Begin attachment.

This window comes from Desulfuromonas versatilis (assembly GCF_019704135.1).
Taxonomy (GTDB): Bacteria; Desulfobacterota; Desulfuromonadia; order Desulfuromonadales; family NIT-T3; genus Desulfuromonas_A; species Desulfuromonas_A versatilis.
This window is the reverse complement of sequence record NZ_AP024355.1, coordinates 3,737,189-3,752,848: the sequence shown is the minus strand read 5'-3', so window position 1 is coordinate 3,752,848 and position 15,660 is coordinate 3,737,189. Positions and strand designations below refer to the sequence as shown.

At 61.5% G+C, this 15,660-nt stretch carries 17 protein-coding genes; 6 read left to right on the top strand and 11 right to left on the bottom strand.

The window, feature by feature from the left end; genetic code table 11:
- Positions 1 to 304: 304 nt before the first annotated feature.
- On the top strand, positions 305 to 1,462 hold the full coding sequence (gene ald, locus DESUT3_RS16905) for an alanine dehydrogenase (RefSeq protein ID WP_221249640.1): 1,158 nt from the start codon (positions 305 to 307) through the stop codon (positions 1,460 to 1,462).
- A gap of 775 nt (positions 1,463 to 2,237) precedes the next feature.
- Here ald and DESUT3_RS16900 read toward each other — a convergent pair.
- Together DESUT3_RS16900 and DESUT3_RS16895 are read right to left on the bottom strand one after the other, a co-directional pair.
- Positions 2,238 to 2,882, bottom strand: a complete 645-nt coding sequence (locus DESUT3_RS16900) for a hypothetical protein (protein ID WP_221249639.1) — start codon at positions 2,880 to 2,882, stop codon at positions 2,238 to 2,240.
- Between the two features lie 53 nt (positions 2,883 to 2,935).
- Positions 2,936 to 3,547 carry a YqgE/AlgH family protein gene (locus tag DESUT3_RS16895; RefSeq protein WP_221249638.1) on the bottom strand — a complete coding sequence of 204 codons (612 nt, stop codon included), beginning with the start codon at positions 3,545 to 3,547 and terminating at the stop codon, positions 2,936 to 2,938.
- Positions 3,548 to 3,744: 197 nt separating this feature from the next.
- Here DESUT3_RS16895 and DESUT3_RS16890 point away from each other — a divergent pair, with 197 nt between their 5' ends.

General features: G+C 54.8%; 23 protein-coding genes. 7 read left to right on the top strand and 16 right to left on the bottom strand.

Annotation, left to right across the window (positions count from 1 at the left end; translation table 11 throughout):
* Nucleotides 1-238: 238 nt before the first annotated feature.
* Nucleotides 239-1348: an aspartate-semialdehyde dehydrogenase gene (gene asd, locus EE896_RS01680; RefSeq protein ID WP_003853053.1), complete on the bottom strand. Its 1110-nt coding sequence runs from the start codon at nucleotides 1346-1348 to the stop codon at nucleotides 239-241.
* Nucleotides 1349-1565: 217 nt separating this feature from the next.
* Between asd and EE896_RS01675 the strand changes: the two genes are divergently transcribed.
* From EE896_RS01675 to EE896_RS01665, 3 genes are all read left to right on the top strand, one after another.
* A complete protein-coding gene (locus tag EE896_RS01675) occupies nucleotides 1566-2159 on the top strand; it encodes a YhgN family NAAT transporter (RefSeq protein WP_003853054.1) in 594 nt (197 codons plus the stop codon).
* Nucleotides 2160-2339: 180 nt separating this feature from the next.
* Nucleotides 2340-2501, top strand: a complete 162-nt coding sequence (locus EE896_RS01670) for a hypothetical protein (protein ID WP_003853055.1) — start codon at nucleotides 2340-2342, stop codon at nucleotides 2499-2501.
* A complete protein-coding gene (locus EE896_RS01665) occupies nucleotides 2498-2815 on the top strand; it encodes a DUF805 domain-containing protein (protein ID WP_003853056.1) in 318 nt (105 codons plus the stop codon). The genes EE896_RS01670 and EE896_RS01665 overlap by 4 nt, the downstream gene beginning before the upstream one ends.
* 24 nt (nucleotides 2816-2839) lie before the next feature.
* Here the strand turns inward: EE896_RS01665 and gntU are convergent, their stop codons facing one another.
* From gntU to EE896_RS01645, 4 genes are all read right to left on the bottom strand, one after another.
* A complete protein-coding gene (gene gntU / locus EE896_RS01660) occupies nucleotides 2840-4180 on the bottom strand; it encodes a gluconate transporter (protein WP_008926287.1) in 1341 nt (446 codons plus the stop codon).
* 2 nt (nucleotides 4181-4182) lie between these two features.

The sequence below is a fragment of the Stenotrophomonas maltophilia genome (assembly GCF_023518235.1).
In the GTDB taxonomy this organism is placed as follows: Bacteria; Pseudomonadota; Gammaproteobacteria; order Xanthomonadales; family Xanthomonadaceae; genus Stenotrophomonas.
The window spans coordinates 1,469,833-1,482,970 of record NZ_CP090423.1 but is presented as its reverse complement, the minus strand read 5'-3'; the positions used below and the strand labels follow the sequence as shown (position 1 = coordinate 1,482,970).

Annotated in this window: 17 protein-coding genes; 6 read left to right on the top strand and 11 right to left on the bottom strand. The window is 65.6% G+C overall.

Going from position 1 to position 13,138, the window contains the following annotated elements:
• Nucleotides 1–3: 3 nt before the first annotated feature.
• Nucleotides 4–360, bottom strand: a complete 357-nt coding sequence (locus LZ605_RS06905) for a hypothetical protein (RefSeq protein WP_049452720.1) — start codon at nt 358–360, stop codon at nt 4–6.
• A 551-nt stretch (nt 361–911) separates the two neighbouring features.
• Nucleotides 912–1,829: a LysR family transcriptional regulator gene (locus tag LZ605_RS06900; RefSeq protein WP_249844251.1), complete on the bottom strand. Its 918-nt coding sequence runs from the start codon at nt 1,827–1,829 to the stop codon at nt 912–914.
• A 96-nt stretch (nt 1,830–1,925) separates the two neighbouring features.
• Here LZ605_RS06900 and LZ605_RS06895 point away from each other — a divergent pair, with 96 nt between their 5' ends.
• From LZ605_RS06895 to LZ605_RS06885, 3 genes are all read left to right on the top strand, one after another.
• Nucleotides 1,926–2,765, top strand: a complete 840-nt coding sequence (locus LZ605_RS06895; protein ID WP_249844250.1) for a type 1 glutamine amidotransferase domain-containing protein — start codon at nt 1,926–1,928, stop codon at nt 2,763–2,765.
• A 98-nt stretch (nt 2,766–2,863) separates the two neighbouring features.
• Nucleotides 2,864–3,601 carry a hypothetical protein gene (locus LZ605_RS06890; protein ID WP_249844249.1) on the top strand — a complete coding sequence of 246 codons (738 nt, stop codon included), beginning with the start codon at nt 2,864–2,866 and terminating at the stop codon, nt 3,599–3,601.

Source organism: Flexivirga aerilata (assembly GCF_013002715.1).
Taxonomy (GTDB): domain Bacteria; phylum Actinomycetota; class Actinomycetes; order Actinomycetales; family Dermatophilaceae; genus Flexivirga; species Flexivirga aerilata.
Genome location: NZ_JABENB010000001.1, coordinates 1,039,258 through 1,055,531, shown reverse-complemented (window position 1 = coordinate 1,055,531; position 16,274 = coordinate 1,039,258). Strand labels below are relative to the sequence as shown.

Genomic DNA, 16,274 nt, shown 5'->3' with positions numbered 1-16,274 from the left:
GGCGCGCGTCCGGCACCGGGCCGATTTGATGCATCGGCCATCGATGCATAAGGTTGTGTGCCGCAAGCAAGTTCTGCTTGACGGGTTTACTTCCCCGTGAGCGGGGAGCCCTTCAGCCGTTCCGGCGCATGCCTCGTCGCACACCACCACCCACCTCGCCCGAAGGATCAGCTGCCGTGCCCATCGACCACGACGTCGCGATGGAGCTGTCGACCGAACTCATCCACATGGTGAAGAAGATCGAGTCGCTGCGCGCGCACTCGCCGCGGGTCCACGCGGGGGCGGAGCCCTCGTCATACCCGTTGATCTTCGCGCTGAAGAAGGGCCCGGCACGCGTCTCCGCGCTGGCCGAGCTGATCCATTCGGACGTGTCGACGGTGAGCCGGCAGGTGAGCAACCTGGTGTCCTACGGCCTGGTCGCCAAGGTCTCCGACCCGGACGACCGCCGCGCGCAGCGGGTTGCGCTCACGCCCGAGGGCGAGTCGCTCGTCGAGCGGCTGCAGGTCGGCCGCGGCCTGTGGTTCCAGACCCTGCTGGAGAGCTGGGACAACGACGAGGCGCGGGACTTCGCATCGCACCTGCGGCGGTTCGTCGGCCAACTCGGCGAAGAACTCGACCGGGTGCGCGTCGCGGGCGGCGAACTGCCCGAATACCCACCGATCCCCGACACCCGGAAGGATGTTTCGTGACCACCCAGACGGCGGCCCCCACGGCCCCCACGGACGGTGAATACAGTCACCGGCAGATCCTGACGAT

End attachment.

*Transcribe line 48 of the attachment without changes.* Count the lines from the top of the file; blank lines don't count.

Taxonomy (GTDB): domain Bacteria; phylum Actinomycetota; class Actinomycetes; order Actinomycetales; family Dermatophilaceae; genus Flexivirga; species Flexivirga aerilata.